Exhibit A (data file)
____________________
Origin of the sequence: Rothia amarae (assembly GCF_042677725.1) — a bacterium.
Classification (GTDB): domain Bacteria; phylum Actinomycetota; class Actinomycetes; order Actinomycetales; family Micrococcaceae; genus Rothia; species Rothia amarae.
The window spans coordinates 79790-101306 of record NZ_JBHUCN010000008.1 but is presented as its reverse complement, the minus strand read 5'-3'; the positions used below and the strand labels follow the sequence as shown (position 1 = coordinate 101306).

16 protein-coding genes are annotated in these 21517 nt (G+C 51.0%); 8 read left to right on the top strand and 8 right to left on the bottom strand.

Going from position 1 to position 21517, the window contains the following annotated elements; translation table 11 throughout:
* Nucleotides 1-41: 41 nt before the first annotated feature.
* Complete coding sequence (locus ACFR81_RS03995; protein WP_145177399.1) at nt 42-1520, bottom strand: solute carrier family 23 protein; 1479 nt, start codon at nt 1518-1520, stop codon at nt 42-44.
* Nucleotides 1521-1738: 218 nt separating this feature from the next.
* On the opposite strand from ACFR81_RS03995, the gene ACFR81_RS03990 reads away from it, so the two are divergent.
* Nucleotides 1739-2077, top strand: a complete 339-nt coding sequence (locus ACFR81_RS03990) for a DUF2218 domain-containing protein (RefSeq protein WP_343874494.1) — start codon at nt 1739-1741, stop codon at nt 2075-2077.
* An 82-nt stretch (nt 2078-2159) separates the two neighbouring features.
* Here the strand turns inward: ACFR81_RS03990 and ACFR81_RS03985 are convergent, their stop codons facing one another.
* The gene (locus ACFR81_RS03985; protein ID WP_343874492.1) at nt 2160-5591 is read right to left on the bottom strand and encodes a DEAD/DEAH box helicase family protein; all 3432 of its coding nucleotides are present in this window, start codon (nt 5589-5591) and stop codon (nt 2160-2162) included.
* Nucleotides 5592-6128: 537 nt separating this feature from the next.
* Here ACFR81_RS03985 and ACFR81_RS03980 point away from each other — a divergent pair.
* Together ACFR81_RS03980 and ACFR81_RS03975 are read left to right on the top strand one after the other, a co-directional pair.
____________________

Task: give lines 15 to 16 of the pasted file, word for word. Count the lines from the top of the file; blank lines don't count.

* Here ACFR81_RS03985 and ACFR81_RS03980 point away from each other — a divergent pair.
* Together ACFR81_RS03980 and ACFR81_RS03975 are read left to right on the top strand one after the other, a co-directional pair.